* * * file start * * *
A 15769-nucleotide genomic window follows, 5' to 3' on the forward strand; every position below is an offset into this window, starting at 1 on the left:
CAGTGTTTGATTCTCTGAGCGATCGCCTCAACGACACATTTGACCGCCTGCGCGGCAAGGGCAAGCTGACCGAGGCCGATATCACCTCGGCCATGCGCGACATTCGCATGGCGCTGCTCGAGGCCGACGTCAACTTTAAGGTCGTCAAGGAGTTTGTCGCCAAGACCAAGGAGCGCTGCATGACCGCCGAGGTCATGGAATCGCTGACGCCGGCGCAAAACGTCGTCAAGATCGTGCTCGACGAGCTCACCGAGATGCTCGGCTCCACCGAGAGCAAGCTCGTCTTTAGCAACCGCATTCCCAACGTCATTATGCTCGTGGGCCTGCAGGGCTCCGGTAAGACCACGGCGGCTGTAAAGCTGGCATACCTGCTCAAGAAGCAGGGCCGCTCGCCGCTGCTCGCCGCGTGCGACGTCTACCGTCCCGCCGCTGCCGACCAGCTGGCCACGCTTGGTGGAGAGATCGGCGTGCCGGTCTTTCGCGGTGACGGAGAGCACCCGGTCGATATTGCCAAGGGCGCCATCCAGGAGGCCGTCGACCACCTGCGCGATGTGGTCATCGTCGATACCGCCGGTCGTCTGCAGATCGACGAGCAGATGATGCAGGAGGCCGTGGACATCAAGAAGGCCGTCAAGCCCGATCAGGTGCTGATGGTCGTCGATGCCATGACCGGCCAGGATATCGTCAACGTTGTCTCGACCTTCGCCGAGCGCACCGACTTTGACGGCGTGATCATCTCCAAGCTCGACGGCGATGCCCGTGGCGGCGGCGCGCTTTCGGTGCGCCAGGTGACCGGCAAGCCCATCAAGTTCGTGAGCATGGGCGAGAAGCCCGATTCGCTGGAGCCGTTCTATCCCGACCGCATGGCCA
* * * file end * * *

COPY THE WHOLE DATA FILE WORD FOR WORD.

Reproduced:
A 15769-nucleotide genomic window follows, 5' to 3' on the forward strand; every position below is an offset into this window, starting at 1 on the left:
CAGTGTTTGATTCTCTGAGCGATCGCCTCAACGACACATTTGACCGCCTGCGCGGCAAGGGCAAGCTGACCGAGGCCGATATCACCTCGGCCATGCGCGACATTCGCATGGCGCTGCTCGAGGCCGACGTCAACTTTAAGGTCGTCAAGGAGTTTGTCGCCAAGACCAAGGAGCGCTGCATGACCGCCGAGGTCATGGAATCGCTGACGCCGGCGCAAAACGTCGTCAAGATCGTGCTCGACGAGCTCACCGAGATGCTCGGCTCCACCGAGAGCAAGCTCGTCTTTAGCAACCGCATTCCCAACGTCATTATGCTCGTGGGCCTGCAGGGCTCCGGTAAGACCACGGCGGCTGTAAAGCTGGCATACCTGCTCAAGAAGCAGGGCCGCTCGCCGCTGCTCGCCGCGTGCGACGTCTACCGTCCCGCCGCTGCCGACCAGCTGGCCACGCTTGGTGGAGAGATCGGCGTGCCGGTCTTTCGCGGTGACGGAGAGCACCCGGTCGATATTGCCAAGGGCGCCATCCAGGAGGCCGTCGACCACCTGCGCGATGTGGTCATCGTCGATACCGCCGGTCGTCTGCAGATCGACGAGCAGATGATGCAGGAGGCCGTGGACATCAAGAAGGCCGTCAAGCCCGATCAGGTGCTGATGGTCGTCGATGCCATGACCGGCCAGGATATCGTCAACGTTGTCTCGACCTTCGCCGAGCGCACCGACTTTGACGGCGTGATCATCTCCAAGCTCGACGGCGATGCCCGTGGCGGCGGCGCGCTTTCGGTGCGCCAGGTGACCGGCAAGCCCATCAAGTTCGTGAGCATGGGCGAGAAGCCCGATTCGCTGGAGCCGTTCTATCCCGACCGCATGGCCA